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Midterm Notes

by: Krista Notetaker

Midterm Notes SPED 7007

Krista Notetaker
GPA 4.0

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About this Document

These notes cover the three questions asked by the professor on our midterm. The notes are organized in chronological order based on the questions, NOT in the order of the chapters.
Positive Behavior
Dr. Todd Haydon
Study Guide
Postive Behaviors Midterm Notes
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This 10 page Study Guide was uploaded by Krista Notetaker on Thursday February 25, 2016. The Study Guide belongs to SPED 7007 at University of Cincinnati taught by Dr. Todd Haydon in Spring 2016. Since its upload, it has received 105 views. For similar materials see Positive Behavior in Special Education at University of Cincinnati.


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Date Created: 02/25/16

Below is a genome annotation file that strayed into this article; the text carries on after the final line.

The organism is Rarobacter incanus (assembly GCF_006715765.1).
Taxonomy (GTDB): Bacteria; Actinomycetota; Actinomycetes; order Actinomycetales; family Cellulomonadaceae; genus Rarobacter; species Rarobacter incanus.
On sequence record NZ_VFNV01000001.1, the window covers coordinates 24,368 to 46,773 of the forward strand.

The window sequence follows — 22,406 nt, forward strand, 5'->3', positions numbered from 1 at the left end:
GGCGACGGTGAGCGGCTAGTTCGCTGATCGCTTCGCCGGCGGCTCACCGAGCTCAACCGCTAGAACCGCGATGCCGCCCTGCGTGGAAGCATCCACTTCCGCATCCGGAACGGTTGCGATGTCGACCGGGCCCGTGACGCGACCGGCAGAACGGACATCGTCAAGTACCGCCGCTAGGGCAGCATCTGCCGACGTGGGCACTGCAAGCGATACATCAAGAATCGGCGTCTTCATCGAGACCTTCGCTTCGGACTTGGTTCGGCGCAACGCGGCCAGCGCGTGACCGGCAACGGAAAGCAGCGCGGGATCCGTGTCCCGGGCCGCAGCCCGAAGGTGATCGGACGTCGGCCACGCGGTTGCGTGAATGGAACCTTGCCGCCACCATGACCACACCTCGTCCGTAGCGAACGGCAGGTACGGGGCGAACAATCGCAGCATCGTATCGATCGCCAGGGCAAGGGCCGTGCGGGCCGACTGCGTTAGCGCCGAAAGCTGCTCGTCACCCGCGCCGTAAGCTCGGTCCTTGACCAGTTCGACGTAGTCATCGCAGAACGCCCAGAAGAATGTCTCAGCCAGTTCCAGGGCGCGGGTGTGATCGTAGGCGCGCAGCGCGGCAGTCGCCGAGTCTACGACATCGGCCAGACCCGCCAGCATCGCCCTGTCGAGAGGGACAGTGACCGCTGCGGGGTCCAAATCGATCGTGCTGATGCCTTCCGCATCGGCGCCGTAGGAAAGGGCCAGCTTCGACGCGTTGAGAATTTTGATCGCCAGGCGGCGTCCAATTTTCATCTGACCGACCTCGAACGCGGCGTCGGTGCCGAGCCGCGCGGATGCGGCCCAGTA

Midterm  Notes   Positive  Behavior   Written  by:  Krista  Anstead   February  2016     Topics  of  Discussion:   •   Operationally  defining  target  behaviors   •   Dimensions  of  evaluating  performance   •   Importance  of  effective  data  collection     Readings/References:   Scott,  T.,  &  Anderson,  C.  (2012).  Managing  Classroom  Behavior  Using  Positive  Behavior     Supports.  Boston:  Pearson.     Chapter  3  Notes   Why  do  students  engage  in  behavior?   •   Function  of  behavior:  reason  why  a  behavior  is  occurring/what  is  reinforcing  the   behavior   o   Does  not  imply  the  individual  consciously  decided  to  engage  in  behavior  (they   often  operate  habitually)   o   One  occurrence  followed  by  a  particular  consequence  is  not  sufficient  to  identify   function   o   Function  is  identified  if  a  certain  behavior  usually  is  evoked  by  specific  stimuli   and  followed  by  certain  consequences   o   Identifying  function  of  behavior  is  critical  for  developing  an  intervention  plan   •   Social  behavior  serves  two  functions   o   Provides  a  student  with  attention,  tangible  items,  activities,  and/or  sensory   stimuli  (positive  reinforcement)   o   Provides  a  means  for  escaping  or  avoiding  attention,  tangible  items,  activities,  or   sensory  stimulation  (negative  reinforcement)   •   Discriminative  stimuli   o   Makes  it  more  likely  that  a  behavior  will  occur  because  it  signals  that  certain   consequences  are  differentially  available   Key  Steps  of  FBA   •   Step  1:  Defining  the  behavior   o   Behaviors  are  defined  by  their  dimensions  in  a  measurable  and  observable   manner   o   Entails  at  least  two  dimensions  that  include  topography  of  the  behavior  and   some  indication  of  the  amount  of  behavior     Operationalizing  Behavior  IRIS  Article  Notes   Behavior   •   Something  that  a  person  does  that  can  be  observed,  measured,  and  repeated   •   Need  to  strictly  identify  the  behavior  and  not  include  the  personal  motivation  or  feelings     Operationally  defining  a  behavior  helps  teachers  to…   •   Collect  data  on  the  behavior   •   Collect  accurate  information  about  when  the  behavior  occurs   •   Optimize  available  services  or  supports  for  data  collection   •   Focus  the  interaction  between  environment  and  student  instead  of  assuming  innate   issues   •   Describe  what  they  want  students  to  do   •   Design  an  appropriate  intervention   •   Determine  whether  behavior  changes     STAR  Sheet   •   Strategies  and  Resources   •   Provides  a  description  of  a  well-­‐researched  strategy  that  can  help  you  solve  case  studies   •   Operational  definition:  explicitly  and  clearly  defined  and  measurable  goal;  must  be   identified  by  2  or  more  observers,  and  can  be  identified  across  time  and  in  different   settings   •   Problem/target  behavior:  behaviors  the  teacher  wants  to  change   •   Replacement  behavior:  behavior  the  teacher  wants  the  student  to  engage  in   •   Implementation  tips   o   Start  by  describing  what  the  behavior  looks  like   o   Avoid  being  subjective  by  describing  only  the  behavior  you  see  or  hear   o   Consult  a  list  of  action  verbs  for  ideas  about  describing  behavior   o   Narrow  the  target  behavior  if  several  relevant  behaviors  are  observed   o   Include  at  least  one  of  the  operational  behaviors  to  ensure  it  is  measurable   §   Frequency  -­‐  #  times  occurs   §   Rate  -­‐  #  times  occur  in  time  interval   §   Duration  –  length  of  behavior   §   Latency  –  time  between  behaviors   §   Magnitude  -­‐  intensity  of  behavior   o    use  standards  for  academic  skills   o   avoid  using  not/no  and  vague  terms  that  are  open  to  interpretation   •   Observable  terms:  describing  behavior  that  one  can  see,  not  is  presumed  to  happen   •   Measurable  terms:  defining  a  behavior  that  can  be  counted  or  timed   •   Positive  terms:  defining  behaviors  in  terms  of  what  the  student  is  doing  or  will  do   •   Ultimate  goal  of  intervention  is  to  increase  occurrence  of  replacement  or  desired   behaviors     Chapter  7  Notes   The  learning  Curve   •   LC:  visual  representation  of  achievement  across  time   •   Acquisition:  earliest  stage  of  learning   o   S  is  becoming  aware  of  a  new  skill  and  is  practicing  to  acquire  an  initial  ability  to   perform   o   Progress  appears  slow  because  performance  does  not  accelerate  quickly   o   Focus  is  on  S  demonstrating  basic  skills   •   Fluency:  working  with  S  to  demonstrate  skills  more  efficiently,  with  speed  and  accuracy   paired  as  equally  important  outcomes   o   Performance  is  increasing  at  the  highest  rate   o   Focus  is  on  memorization  and  speed   o   Ex:  flashcards  to  memorize  multiplication  facts   •   Maintenance:  fading  instructional  supports  and  expecting  the  S  to  remember  more  on   his  or  her  own   o   Involves  removing  prompts  and  presenting  material  with  less  structure   o   Associated  with  the  flattening  of  LC   •   Generalization:  shift  of  focus  on  instruction  to  successful  demonstration  of  skills  under   an  array  of  real-­‐world  conditions   o   Broad  range  of  scenarios   o   Most  difficult  and  most  important  stage   o   Thoughtful  instruction  at  each  preceding  stage  sets  the  occasion  for  effective   generalization   o   Does  not  involve  further  achievement   o   LC  is  flat  and  occasionally  decreases  slightly  as  skills  are  practiced  under  novel   conditions   •   Adaptation:  last  stage  of  learning  in  which  T  have  a  direct  influence   o   S  who  can  fluently  generalize  across  a  range  of  conditions  are  more  able  to   actually  change  the  skill  in  a  subtle  way  and  broaden  the  effect  of  its   performance   o   Can  occur  only  with  skills  that  are  within  the  repertoire  of  the  learner   •   One  must  have  acquisition  before  fluency,  fluency  before  maintenance,  maintenance,   before  generalization,  and  so  on   •   T  need  to  encourage  creativity  to  facilitate  higher  rates  of  success  at  every  other  stage   of  learning     Chapter  4  Notes   Critical  differences  between  event-­‐based  and  time-­‐based  measures     •   event-­‐based  measures   o   most  simple  methods  of  counting  behavior   o   key  feature:  observance  of  a  behavior  drives  recording   o   advantage:  accuracy  of  direct  transfer  of  observations  to  data     o   disadvantage:  require  constant  attention  and  can  be  quite  cumbersome  while   performing  other  daily  tasks   •   time-­‐based  measures     o   key  feature:  passage  of  time  drives  recording   o   when  a  time  interval  passes,  T  indicates  if  behavior  has  occurred   o   advantage:  much  easier  to  use  in  classroom  setting   o   disadvantage:  not  as  accurate  as  event-­‐based  methods     Selection  of  appropriate  measurement  systems  based  on  behavior     •   frequency  recording  (EBR)   o   requires  T  to  record  each  instance  of  behavior   o   consistency  of  observations  is  important,  but  can  use  time  to  make  rates  of   incidents  when  consistency  is  not  feasible   o   requires  topographical  definition  with  beginning  and  ending  and  for  behaviors  to   be  of  equal  duration   •   permanent  product  (EBR)   o   used  when  a  behavior  results  in  a  product  that  can  be  saved  and  assessed  at  a   later  time   o   measures  effects/outcomes  of  a  behavior   o   does  not  require  much  supervision   o   needs  to  be  used  with  permanent,  durable  outcomes   •   controlled  presentation   o   appropriate  when  target  behavior  depends  on  antecedent  event   o   answered  in  terms  of  percent  of  opportunities   o   advantage:  allows  observer  to  account  for  varying  opportunities   •   trials  to  criterion  (EBR)   o   used  when  you  want  to  record  the  number  of  attempts  needed  to  complete  a   behavior  to  some  predestined  criterion   o   most  appropriate  for  use  with  instructional  intervention  as  a  measure  of   acquisition  or  fluency   o   must  have  a  working  definition  of  acceptable  criterion   •   duration  recording  (EBR)   o   useful  when  behavior  happens  in  unequal  durations  and  without  recognizable   antecedent   o   used  when  T  wishes  to  record  amount  of  time  S  is  engaged  in  behavior   o   always  reported  in  intervals  of  time,  either  as  a  total  or  average   o   disadvantage:  requires  constant  attention  by  the  observer   o   should  only  be  considered  when  T  has  sufficient  time  to  complete  all  steps   •   Latency  Recording  (EBR)   o   Used  when  we  wish  to  know  the  length  of  time  between  an  antecedent  and  a   behavior   o   Very  similar  to  duration  recording,  except  watch  is  started  when  antecedent   occurs  and  stops  when  behavior  occurs   o   Not  concerned  with  length  of  behavior  but  rather  how  long  it  takes  the  behavior   to  begin   o   Suited  for:  stimulus-­‐response  situations   o   Not  suited  for:  frequent  antecedents  or  long  latencies   •   Partial  Interval  Recording  (TBR)   o   Can  be  used  when  people  don’t  have  time  for  a  duration  instrument   o   Used  when  behaviors  occur  occasionally  or  at  a  low  rate  and  EBR  methods  are   inappropriate  or  not  feasible   o   Record  +  if  behavior  occurred  during  interval   o   Disadvantage:  overestimation  can  occur   o   Rule  of  thumb:  make  intervals  shorter  than  highest  number  of  behaviors   observed  during  and  observation  period  divided  into  the  total  amount  of  time   observed   •   Whole  interval  recording  (TBR)   o   Appropriate  when  behaviors  are  of  high  rate  and  duration  but  event-­‐based   methods  are  inappropriate  or  not  feasible   o   +  recorded  only  if  the  behavior  occurred  for  the  ENTIRE  interval   o   disadvantage:  tends  to  underestimate  behavior   o   rule  of  thumb:  whole  interval  sizes  should  be  set  near  the  length  of  the  shortest   observed  occurrence  of  behavior   •   momentary  interval  recording  (TBR)   o   requires  T  to  observe  S  at  end  of  interval  to  see  if  behavior  is  happening  at  that   moment   o   appropriate  when  behaviors  occur  sporadically  at  high  rates,  when  EBR  methods   are  inappropriate/not  feasible,  and  when  T  has  little  time  to  observe   o   used  when  partial  would  cause  great  overestimation  and  interval  would  cause   great  underestimation     o   disadvantage:  tends  to  underestimate  behavior   o   rule  of  thumb:  interval  size  should  be  smaller-­‐  T  should  consider  baseline  rate  of   behavior  and  develop  interval  size  that  will  capture  occurrence  and   nonoccurrence       Chapter  5  Notes   Task  analysis  procedures  that  lead  to  instructional  planning   •   Task  analysis:  process  of  considering  the  requisite  component  skills  for  a  complex   behavior   o   Provides  a  map  of  the  skill  being  taught,  making  sure  that  each  component  and   prerequisite  skill  is  taught   o   Outlines  the  individual  steps  for  instruction  and  provides  an  objective  measure   for  where  instruction  should  begin  and  end   o   Provides  a  roadmap  for  delivery  and  measurement  of  instruction   •   Determining  the  goals  for  instruction  provides  the  teacher  with  a  clear  picture  of  the   required  S  behavior   •   T  must  consider  full  array  of  required  behaviors  and  then  break  instruction  into   teachable  components     Critical  differences  between  temporal,  response  difficulty,  and  criterion  task  analyses   •   Most  efficient  task  analysis  for  any  particular  skill  will  depend  on  the  nature  of  the  skill   •   Temporal  task  analysis   o   Breaking  a  behavior  into  a  set  of  discrete  steps  sequenced  through  time   o   Useful  in  teaching  students  to  perform  a  series  of  steps   o   Often  paired  with  self-­‐management  tools  and/or  chaining  procedures   •   Response  Difficulty  task  analysis   o   Sequencing  steps  in  the  order  of  their  difficulty  in  terms  of  learning  and  mastery   o   Mastery  of  a  relatively  simple  step  will  provide  the  necessary  success  to  motivate   the  S  to  perform  the  following,  more  difficult  step   o   Most  common  in  academic  learning  examples  where  temporal  steps  do  not   always  provide  a  logical  manner  of  teaching   o   Helps  T  maximize  success  throughout  the  process  of  teaching  complex  tasks   •   Criterion  task  analysis   o   Breaks  instruction  of  behavior  down  by  using  increasingly  more  stringent  criteria   for  success   o   Useful  for  breaking  down  fluency  building  goals   o   Appropriate  for  procedures  such  as  constant  time  delay     Key  components  of  graphs  for  visual  representation  performance   •   Simple  line  graph  provides  the  best  visual  representation  of  progress   •   Lines  of  progress  are  plotted  as  a  visual  standard  for  evaluating  future  performance  and   as  a  summary  of  current  performance  to  predict  future  performance   •   Aim  lines   o   Line  on  a  graph  that  connects  the  current  level  of  performance  to  a  criterion   level  of  performance  at  a  designated  point  in  the  future   o   Aim  star:  end  goal;  represented  by  “A”  on  the  graph   o   Aim  line  is  drawn  from  average  starting  baseline  to  the  aim  star   o   Represents  the  minimal  line  of  progress  for  S   o   Aim  line  should  be  reconsidered  if  S  is  below  performance  for  three  consecutive   days   •   Trend  lines   o   Lines  of  progress  that  are  plotted  through  a  string  of  existing  data  points   o   Represent  trend  and  prediction  for  the  future   o   May  be  plotted  through  baseline  data  to  determine  whether  intervention  is   required   o   May  be  plotted  through  intervention  data  to  predict  where  S  performance  might   be  headed   o   Beginning  point:  middle  of  first  three  dots   o   Ending  point:  middle  of  last  three  dots   o   May  be  plotted  with  as  few  as  5  points  but  meaningful  trends  typically  have  a   minimum  of  6  dots     Using  data  to  make  instructional  decisions   •   Merit  of  intervention  can  only  be  judged  by  measurable  changes  in  S  behavior   •   Performance  and  decision-­‐making  criteria  for  success  and  failure  should  be  continually   monitored   o   Criteria  for  success  is  S  meets  behavior  goal  for  intervention   o   Success  should  represent  minimal  level  of  performance  necessary  to  maintain   sufficient  progress  towards  ultimate  behavior  goal   •   Possible  successful  performance  decisions   o   S  has  fully  met  criteria  for  success   §   Team  may  decide  to  stop  intervention  or  focus  on  a  different  skill  area,   working  from  a  prioritized  list  of  identified  S  problems   o   S  uses  skill  fluently  and  consistently  in  limited  contexts   §   Conditions  suggest  need  to  create  intervention  plans  to  facilitate   generalization   §   Team  may  develop  criteria  for  success   o   S  consistently  uses  skill  with  prompts  and  reinforcement   §   Team  should  gradually  fade  components  of  intervention  while  still   monitoring  performance  and  expecting  behavior  to  occur  at  original  goal   level   o   S  has  met  acquisition  objective  for  skill   §   Intent  is  to  facilitate  more  fluency  with  skill  so  it  occurs  more  readily  and   automatically   o   S  is  making  satisfactory  progress  toward  criterion   §   Team  should  ensure  intervention  plan  continues  without  alteration   •   Possible  failed  performance  decisions   o   S  has  failed  to  ever  engage  in  behavior   §   Basic  requisite  skills  or  understanding  are  not  present   §   Team  may  consider  alternative  appropriate  replacement  behaviors  for  S   o   S  was  progressing  well  but  has  stopped   §   Instruction  should  continue  with  re-­‐teaching  of  critical  skills  required  at   that  level  or  with  instruction  to  help  S  overcome  any  issues  that  have   arisen  in  environment   o   S  engages  in  behavior  but  is  inconsistent   §   S  may  be  bored  or  not  sufficiently  reinforced  for  behavior   §   Team  may  wish  to  manipulate  reinforcement  amount  or  to  change   reinforcers   §   Team  must  determine  whether  any  environmental  actions  or  events  tend   to  predict  this  behavior   o   S  can  demonstrate  behavior  but  natural  events  compete   §   Team  may  consider  changing  environment  to  remove  or  overpower   identified  obstacles   §   May  be  necessary  to  instruct  how  to  ignore  irrelevant  stimuli  and   consequences  to  differentiate  appropriate  and  inappropriate  behavior   o   S  is  just  short  of  satisfactory  performance  but  is  making  progress   §   Meets  criterion  for  failure,  falling  just  below  line  of  minimal  progress  for   three  consecutive  days   §   Team  may  institute  some  instructional  prompts  or  to  slightly  decrease   criteria  in  objective  so  as  to  change  perception  of  success     Disruptive  Behavior  Screencast  Notes   •   how  to  record  disruptive  behavior   o   acronyms  on  form   §   SPR  PR:  specific  praise   §   OTR:  opportunities  to  respond   §   CR:  correct  response   §   DIS:  disruptive  behavior   o   determine  whether  you  will  include  purposeful  or  accidental  behaviors   o   using  intervals  and  mark  as  tallies   o   On-­‐task  behaviors  are  looked  at  when  the  interval  is  over  to  determine  if  person   is  paying  attention  right  at  that  time  or  not     Trend  Line  Screencast  Notes   Trend  lines  in  single-­‐subject  design   •   Collect  data  until  you  get  stability  in  the  trend  line   •   Stability  in  the  trend  line   o   Very  little  variability  –  7  data  points  is  good  enough   o   Large  variability  in  data  (variable  flat  line)  –  8  data  points   o   Linear  trend  –  keeps  climbing  and  stop  at  particular  point  –  keep  going  until  you   meet  your  goal   o   Curvilinear  trend  –  same  thing  as  linear  trend   o   Cyclical  –  still  predictable  prefer  8-­‐9  trends   o   No  pattern  –  keep  taking  data  until  there  is  a  pattern     Chapter  3  Notes   Introduction   •   Behavior  is  functional  in  that  it  helps  individuals  meet  their  needs   •   Too  often,  we  focus  on  behavior  management  problems  and  looking  for  a  cause  inside   the  student     Why  do  students  engage  in  behavior?   •   Function  of  behavior:  reason  why  a  behavior  is  occurring/what  is  reinforcing  the   behavior   o   Does  not  imply  the  individual  consciously  decided  to  engage  in  behavior  (they   often  operate  habitually)   o   One  occurrence  followed  by  a  particular  consequence  is  not  sufficient  to  identify   function   o   Function  is  identified  if  a  certain  behavior  usually  is  evoked  by  specific  stimuli   and  followed  by  certain  consequences   o   Identifying  function  of  behavior  is  critical  for  developing  an  intervention  plan   •   Social  behavior  serves  two  functions   o   Provides  a  student  with  attention,  tangible  items,  activities,  and/or  sensory   stimuli  (positive  reinforcement)   o   Provides  a  means  for  escaping  or  avoiding  attention,  tangible  items,  activities,  or   sensory  stimulation  (negative  reinforcement)   •   Discriminative  stimuli   o   Makes  it  more  likely  that  a  behavior  will  occur  because  it  signals  that  certain   consequences  are  differentially  available     Functional  behavior  assessment   •   Definition:  “process  of  assessment  to  determine  how  the  environment  predicts  and   maintains  a  response,  that  is  why  the  behavior  is  occurring”   •   Purpose:  to  better  understand  the  behavior  in  order  to  develop  effective  intervention   •   Process  of  gathering  information  about  the  relation  between  the  environment  and  a   behavior  so  as  to  understand  what  events  make  the  behavior  more  likely  to  occur  and   also  what  event  serves  to  reinforce  the  behavior     Key  Steps  of  FBA   •   Defining  the  behavior   o   Behaviors  are  defined  by  their  dimensions  in  a  measurable  and  observable   manner   o   Entails  at  least  two  dimensions  that  include  topography  of  the  behavior  and   some  indication  of  the  amount  of  behavior   •   Assessing  predictable  patterns  (aka  routines  analysis)   o   Gather  information  to  develop  a  hypothesis  about  the  relation  between   antecedents,  the  problem  behavior,  and  the  consequences  that  maintain  it   o   Done  by  collecting  data  via  direct  observations,  interview,  questionnaires,  etc.   o   What  are  the  problematic  routines?  Make  a  schedule  of  the  student’s  routine   and  mark  when  the  problem  behavior  occurs   §   Helps  focus  attention  only  on  those  routines  that  are  problematic   §   We  can  ask  questions  or  conduct  observations  to  determine  why  problem   occurs  during  one  routine  and  not  others   §   The  same  behavior  can  be  evoked  by  different  antecedents  and   maintained  by  different  consequences  in  different  texts   •   Developing  a  hypothesis  about  the  behavior’s  function   o   Best  guess  about  what  events  seem  to  predict  the  problem  (antecedents)  and   what  events  maintain  the  problem  (reinforcing  function)   o   Allows  for  an  easy  display  of  the  relation  between  problem  behavior  and  events   in  the  environment   o   Help  determine  how  the  consequences  function  to  reinforce  the  problem   behavior   •   Verifying  the  hypothesis  in  some  manner  (discussed  in  chapter  8)     Conducting  an  FBA   •   FBA  can  be  used  in  a  simplified  and  realistic  manner  to  develop  effective  classroom   management  plans   •   What  appropriate  and  inappropriate  behaviors  are  observed?  (define  behavior)   •   What  types  of  actions  or  events  tend  to  precede  instances  of  appropriate  and   inappropriate  behavior?  (identify  antecedents)   •   What  types  of  actions  or  events  tend  to  follow  instances  of  appropriate  and   inappropriate  behavior?  (identify  consequences)   •   What  is  a  measurable  statement  of  the  relationship  between  behavior  and  the   environment?  (hypothesize  function)     Week  7  Notes   Curriculum-­‐Based  Assessment   •   T  assesses  S  progress  daily,  based  on  goals  for  each  lesson   •   T  moves  on  to  further  objectives  once  S  are  successful  with  previous  objective   •   Allows  T  to  identify  failures  immediately